WASHINGTON NATIONALS: The District of Columbia had two major league teams from 1901 until 1971: one known officially as the Senators—then the Nationals, and then the Senators again—that played from 1901 to 1961 (they became the Minnesota Twins); and another team called the Senators that played from 1961 until 1971 (they became the Texas Rangers). When Washington, D.C., got another team in 2005, the choice for a name was between those two, and the Nationals won out. Why? Mayor Anthony Williams wanted to protest the District’s lack of representation: He said it would be an outrage to name the team the “Senators”—because D.C. has no senators in Congress.
SAN DIEGO PADRES: The Padres took their name from an old minor league team, which was inspired by the padres (Spanish for priests) in the area’s Catholic mission, Basilica San Diego de Alcala.
BALTIMORE ORIOLES: The Baltimore Oriole is the state bird of Maryland. Several 19th century teams used the name Orioles and when the St. Louis Browns moved to Baltimore in 1954, the name was readopted.
COLORADO ROCKIES: Named after the majestic mountain range. They’re not the first team to use it—an NHL team was called the Colorado Rockies until they moved to New Jersey and became the Devils.
ARIZONA DIAMONDBACKS: Diamondbacks are rattlesnakes indigenous to the Arizona desert. It was the winning entry in an Arizona Republic team-naming contest, which was held a few months before Phoenix, where the team is based, was actually awarded the franchise.
NEW YORK YANKEES: First called the Highlanders because their ballpark was located at the highest point in New York. Sportswriters hated the name because they couldn’t fit it into headlines. In 1909 one writer arbitrarily substituted “Yankees”—patriotic slang for “Americans.” The name became official during World War I.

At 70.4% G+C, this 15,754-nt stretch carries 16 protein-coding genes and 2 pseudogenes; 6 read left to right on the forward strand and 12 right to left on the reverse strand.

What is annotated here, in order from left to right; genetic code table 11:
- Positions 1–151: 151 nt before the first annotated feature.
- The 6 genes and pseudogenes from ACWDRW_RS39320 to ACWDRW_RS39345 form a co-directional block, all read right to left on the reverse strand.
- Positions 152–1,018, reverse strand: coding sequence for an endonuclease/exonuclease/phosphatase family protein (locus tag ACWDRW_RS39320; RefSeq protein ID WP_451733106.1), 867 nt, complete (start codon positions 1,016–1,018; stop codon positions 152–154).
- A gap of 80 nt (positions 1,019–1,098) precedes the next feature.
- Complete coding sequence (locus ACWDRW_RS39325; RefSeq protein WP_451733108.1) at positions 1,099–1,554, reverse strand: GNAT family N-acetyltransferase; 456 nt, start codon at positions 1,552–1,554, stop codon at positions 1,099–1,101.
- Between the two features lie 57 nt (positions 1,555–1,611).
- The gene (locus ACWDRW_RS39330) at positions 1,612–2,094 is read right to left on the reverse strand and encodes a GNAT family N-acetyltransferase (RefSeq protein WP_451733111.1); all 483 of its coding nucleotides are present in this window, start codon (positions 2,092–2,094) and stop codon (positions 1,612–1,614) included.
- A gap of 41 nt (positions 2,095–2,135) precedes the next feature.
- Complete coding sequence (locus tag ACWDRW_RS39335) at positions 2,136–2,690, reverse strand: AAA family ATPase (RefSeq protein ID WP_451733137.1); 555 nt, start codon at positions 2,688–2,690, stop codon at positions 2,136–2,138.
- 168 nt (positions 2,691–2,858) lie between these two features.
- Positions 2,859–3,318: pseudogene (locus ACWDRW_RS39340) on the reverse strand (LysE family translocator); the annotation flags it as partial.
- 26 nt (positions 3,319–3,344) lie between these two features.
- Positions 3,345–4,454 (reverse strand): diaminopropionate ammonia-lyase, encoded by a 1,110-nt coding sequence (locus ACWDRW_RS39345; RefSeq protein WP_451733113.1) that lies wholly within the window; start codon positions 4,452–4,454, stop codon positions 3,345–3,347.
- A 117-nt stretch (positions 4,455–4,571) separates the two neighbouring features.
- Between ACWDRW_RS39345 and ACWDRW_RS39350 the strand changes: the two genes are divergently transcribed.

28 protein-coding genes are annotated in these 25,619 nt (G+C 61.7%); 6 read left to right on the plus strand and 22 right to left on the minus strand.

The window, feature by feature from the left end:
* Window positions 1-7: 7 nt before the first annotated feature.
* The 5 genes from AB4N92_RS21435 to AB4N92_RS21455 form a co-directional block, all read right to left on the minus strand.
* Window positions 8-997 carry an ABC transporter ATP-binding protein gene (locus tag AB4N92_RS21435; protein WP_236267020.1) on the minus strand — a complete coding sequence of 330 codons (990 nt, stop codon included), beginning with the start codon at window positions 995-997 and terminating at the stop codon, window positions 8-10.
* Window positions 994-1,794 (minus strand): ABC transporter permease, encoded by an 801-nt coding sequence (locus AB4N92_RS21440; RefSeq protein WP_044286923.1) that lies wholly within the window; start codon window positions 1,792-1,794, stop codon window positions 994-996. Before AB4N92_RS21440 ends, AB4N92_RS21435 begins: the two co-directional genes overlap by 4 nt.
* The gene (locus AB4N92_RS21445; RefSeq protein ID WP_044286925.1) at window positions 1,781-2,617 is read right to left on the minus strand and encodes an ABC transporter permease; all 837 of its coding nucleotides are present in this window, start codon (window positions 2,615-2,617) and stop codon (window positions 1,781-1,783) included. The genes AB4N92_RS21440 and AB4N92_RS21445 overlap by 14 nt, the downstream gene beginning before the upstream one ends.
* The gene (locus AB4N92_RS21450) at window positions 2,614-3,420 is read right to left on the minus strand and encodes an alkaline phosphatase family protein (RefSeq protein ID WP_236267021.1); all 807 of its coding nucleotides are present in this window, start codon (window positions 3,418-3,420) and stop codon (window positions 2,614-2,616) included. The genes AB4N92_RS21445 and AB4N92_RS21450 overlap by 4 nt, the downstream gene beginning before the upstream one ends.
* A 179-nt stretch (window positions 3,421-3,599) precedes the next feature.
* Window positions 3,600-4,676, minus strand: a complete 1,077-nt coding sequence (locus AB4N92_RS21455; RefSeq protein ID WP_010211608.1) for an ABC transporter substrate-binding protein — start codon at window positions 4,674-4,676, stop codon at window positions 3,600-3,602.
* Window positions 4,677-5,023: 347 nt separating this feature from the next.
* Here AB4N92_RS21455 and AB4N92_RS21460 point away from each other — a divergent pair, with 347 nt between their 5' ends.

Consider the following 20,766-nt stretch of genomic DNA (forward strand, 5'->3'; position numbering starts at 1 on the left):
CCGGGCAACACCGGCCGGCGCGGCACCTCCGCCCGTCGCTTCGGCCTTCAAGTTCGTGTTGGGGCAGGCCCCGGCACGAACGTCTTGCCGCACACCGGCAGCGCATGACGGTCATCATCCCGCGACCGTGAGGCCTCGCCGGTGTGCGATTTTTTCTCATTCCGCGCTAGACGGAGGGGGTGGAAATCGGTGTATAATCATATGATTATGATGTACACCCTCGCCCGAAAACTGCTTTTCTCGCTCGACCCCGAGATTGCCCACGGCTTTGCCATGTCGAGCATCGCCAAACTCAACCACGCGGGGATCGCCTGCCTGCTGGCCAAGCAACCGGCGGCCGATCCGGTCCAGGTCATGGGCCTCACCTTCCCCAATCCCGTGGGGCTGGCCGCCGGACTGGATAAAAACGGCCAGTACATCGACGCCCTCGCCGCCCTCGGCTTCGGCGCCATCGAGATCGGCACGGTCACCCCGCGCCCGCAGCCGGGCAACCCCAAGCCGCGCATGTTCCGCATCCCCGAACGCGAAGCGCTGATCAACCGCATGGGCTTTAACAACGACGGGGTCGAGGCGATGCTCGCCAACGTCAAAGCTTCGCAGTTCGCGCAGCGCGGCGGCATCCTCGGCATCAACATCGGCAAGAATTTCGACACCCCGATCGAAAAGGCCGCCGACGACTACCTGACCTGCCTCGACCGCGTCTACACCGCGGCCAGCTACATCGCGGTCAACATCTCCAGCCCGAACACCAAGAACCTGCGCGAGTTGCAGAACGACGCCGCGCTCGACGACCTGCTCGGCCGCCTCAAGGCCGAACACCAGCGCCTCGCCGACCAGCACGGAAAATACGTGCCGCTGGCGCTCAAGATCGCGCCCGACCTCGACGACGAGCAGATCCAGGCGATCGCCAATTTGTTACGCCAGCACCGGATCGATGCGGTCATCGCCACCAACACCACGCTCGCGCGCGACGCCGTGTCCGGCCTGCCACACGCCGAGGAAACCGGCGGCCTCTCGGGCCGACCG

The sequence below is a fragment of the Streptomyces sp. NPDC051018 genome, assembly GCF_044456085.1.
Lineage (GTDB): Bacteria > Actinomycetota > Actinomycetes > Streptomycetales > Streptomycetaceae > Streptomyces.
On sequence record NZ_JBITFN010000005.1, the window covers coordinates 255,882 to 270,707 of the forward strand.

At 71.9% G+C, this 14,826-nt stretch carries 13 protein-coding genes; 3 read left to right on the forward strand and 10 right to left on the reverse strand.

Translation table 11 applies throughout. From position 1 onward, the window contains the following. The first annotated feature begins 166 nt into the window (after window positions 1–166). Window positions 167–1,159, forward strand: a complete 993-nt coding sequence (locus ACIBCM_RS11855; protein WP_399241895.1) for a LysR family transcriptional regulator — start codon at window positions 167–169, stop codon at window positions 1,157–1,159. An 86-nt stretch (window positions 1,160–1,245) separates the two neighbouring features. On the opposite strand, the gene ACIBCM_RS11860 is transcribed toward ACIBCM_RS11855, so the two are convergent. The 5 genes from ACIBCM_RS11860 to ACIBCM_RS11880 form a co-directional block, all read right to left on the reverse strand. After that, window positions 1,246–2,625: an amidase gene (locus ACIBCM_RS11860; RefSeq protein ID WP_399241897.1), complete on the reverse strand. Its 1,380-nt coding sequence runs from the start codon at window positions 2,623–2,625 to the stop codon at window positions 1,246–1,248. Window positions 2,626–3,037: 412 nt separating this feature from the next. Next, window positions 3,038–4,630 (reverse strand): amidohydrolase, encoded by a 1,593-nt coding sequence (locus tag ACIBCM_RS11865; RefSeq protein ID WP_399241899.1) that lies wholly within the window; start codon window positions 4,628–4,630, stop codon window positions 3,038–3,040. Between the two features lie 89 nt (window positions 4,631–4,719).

MILWAUKEE BREWERS: The Brewers were a minor league team in the area in the 1890s, and a major league team for the 1901 season. Then the team moved and became the St. Louis Browns. Both in the 1800s, and in 1970 when the modern Milwaukee Brewers were formed, the city was the beer-brewing capital of the United States.
TAMPA BAY RAYS: In 2007 the team changed its name to just “Rays,” but was originally called the Devil Rays after the many native devil rays and manta rays in the local waters.
TEXAS RANGERS: Named after the legendary state police force, the Texas Rangers.
ATLANTA BRAVES: The team started in Boston in the mid-1800s as the Red Stockings…then the Beaneaters, the Doves, and the Rustlers before becoming the Braves in 1912. Why Braves? The team’s owner, James Gaffney, was a member of New York City’s political machine, Tammany Hall. The symbol of Tammany Hall was an Indian chief, or brave, named Tammany.
ST. LOUIS CARDINALS: In 1899 the team changed names and colors from the Brown Stockings to the red-uniformed Perfectos. Legend says “Cardinals” came about when a female spectator commented that the new red uniforms were “a lovely shade of cardinal.”
CINCINNATI REDS, BOSTON RED SOX, and CHICAGO WHITE SOX: In the 1880s, it was fashionable for teams to take a nickname based on the color of their uniform (like the Toledo Blue Stockings or St. Louis Brown Stockings). Over time, the “stockings” got modernized to “sox,” or dropped altogether.